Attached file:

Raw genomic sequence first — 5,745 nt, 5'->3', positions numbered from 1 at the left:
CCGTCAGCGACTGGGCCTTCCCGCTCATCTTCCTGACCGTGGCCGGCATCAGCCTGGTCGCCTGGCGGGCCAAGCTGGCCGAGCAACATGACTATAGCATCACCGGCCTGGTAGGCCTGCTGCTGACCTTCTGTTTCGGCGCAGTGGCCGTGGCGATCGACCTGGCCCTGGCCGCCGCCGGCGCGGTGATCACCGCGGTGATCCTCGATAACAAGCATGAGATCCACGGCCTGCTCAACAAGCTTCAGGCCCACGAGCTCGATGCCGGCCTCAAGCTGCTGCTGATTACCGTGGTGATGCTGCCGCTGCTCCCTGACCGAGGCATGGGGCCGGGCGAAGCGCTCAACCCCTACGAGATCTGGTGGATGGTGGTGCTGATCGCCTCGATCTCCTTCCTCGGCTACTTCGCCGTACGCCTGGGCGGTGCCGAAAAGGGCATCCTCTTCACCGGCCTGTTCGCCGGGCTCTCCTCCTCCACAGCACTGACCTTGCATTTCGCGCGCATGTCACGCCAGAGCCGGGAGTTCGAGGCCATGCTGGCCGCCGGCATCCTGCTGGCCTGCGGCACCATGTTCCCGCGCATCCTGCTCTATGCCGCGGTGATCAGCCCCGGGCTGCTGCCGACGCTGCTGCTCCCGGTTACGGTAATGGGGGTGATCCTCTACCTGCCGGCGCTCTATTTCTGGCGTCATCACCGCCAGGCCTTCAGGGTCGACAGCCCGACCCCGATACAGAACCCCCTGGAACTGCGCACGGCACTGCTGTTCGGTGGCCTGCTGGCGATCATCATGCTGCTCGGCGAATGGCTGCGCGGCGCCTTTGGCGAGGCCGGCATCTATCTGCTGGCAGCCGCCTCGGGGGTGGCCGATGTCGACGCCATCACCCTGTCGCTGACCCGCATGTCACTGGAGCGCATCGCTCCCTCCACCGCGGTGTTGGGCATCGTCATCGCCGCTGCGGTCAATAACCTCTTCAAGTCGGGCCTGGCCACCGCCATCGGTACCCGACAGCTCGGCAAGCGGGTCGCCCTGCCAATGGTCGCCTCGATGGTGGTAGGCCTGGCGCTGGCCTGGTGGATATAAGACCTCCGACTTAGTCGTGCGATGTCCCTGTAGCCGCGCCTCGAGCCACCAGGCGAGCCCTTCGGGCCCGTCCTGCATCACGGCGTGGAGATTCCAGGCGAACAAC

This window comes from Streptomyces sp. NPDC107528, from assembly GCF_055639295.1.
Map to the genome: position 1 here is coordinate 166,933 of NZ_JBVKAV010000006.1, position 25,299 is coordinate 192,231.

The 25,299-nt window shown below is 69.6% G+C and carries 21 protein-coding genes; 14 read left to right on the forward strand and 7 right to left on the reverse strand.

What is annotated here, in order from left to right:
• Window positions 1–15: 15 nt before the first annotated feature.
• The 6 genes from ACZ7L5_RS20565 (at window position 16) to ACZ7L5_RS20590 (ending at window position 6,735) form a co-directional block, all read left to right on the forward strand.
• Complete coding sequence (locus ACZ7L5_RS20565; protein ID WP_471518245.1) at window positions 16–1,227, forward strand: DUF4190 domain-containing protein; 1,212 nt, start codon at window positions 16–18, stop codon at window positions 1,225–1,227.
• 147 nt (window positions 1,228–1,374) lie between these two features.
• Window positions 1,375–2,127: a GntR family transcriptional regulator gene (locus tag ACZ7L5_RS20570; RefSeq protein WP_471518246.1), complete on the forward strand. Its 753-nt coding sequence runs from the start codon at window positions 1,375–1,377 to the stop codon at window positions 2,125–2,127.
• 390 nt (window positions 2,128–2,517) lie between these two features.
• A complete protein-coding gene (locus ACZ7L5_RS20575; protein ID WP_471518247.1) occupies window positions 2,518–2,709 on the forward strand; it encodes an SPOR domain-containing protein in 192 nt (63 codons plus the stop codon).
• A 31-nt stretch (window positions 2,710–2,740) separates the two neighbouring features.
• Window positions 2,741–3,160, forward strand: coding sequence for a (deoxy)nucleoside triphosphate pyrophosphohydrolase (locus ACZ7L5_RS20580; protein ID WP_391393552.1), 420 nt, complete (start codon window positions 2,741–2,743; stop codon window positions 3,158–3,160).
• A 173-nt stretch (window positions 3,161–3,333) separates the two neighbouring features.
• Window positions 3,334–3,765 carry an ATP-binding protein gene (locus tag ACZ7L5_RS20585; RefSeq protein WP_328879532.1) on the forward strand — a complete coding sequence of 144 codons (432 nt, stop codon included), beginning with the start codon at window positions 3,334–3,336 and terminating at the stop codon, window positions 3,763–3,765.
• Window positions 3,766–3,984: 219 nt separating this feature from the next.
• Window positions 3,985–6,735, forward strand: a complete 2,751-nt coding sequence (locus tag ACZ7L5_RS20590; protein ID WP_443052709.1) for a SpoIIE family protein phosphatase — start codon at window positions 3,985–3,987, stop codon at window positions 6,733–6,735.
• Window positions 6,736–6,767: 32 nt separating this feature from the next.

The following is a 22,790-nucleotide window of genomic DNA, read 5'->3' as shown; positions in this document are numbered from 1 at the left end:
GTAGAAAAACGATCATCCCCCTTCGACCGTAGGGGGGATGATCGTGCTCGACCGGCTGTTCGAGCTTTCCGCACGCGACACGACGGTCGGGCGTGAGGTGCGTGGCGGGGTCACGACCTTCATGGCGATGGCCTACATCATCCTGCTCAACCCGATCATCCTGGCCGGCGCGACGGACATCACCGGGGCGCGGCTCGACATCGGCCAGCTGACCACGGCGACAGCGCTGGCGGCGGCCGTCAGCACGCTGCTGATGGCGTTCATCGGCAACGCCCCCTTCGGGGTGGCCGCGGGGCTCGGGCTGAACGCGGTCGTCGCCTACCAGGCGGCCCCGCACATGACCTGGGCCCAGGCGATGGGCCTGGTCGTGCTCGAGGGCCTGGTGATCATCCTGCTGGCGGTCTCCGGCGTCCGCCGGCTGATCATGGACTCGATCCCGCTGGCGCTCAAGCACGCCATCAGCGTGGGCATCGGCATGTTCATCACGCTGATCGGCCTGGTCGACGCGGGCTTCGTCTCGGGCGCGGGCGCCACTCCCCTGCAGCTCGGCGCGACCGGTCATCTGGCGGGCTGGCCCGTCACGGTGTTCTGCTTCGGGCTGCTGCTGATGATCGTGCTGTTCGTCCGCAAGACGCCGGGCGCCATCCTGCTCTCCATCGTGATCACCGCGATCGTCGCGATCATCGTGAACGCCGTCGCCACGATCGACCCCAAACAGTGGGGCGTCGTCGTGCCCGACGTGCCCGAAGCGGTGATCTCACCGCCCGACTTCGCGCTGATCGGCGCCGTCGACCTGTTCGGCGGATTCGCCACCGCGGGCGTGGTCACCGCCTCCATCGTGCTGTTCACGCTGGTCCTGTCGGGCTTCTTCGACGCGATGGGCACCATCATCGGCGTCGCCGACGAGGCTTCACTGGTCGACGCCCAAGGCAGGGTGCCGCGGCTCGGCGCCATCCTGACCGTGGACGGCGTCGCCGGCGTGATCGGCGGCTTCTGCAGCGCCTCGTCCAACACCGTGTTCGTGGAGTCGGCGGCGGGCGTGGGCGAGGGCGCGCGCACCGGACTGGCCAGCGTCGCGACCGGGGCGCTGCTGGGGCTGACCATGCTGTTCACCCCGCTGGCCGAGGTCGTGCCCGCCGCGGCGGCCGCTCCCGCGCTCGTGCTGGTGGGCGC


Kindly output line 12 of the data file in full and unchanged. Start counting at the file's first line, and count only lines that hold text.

• 390 nt (window positions 2,128–2,517) lie between these two features.